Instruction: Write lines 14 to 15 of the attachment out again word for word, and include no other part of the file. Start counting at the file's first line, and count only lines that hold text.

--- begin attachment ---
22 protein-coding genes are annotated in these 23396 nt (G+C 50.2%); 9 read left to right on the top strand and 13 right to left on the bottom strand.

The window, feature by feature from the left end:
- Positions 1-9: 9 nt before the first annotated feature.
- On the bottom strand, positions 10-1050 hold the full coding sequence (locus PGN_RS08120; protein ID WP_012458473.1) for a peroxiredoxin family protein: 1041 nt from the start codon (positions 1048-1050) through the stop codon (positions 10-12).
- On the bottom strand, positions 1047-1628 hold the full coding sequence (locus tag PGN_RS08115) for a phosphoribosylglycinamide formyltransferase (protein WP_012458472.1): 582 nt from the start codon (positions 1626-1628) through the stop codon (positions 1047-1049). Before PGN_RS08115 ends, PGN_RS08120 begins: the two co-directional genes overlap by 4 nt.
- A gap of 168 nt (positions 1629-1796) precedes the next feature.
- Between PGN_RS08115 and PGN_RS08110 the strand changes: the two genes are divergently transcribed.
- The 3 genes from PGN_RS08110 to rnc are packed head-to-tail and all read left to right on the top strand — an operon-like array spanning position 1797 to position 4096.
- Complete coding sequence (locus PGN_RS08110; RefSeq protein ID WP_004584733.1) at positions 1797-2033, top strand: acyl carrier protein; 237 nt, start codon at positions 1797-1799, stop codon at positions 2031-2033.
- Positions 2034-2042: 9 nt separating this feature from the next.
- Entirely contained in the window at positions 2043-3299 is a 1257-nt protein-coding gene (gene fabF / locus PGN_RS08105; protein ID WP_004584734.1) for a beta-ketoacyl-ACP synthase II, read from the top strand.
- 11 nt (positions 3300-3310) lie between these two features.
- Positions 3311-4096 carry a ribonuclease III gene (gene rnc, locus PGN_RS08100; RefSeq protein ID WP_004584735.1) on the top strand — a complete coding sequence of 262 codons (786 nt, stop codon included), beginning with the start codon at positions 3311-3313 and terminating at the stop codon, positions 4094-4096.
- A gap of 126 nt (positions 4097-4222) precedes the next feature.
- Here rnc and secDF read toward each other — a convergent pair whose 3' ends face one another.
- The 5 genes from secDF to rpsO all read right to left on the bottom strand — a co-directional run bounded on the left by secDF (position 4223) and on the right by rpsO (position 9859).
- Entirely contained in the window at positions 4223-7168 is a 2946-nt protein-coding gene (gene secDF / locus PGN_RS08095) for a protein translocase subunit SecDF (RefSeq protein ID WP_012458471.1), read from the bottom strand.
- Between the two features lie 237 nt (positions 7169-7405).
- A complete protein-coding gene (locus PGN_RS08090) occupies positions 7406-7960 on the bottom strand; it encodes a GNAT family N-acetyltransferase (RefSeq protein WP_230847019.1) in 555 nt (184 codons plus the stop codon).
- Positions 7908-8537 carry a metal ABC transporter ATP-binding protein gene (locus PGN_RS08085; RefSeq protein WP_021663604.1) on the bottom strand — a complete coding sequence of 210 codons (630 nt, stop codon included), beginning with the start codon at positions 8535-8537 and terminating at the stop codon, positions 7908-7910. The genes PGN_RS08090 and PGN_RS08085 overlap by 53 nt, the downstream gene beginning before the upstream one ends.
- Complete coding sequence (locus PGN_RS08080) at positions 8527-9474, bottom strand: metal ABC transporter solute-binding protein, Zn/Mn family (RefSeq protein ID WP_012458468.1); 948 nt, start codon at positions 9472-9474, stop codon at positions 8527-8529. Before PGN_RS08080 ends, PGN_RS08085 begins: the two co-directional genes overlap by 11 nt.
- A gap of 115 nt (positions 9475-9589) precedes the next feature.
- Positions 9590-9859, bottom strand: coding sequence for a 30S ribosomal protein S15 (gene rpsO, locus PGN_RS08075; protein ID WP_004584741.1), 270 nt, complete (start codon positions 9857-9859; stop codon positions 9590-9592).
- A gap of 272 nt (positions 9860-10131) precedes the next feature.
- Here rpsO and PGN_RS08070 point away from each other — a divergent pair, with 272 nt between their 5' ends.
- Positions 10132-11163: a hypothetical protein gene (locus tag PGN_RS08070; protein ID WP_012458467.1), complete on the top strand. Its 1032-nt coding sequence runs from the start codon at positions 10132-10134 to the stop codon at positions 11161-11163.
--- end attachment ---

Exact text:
- A gap of 126 nt (positions 4097-4222) precedes the next feature.
- Here rnc and secDF read toward each other — a convergent pair whose 3' ends face one another.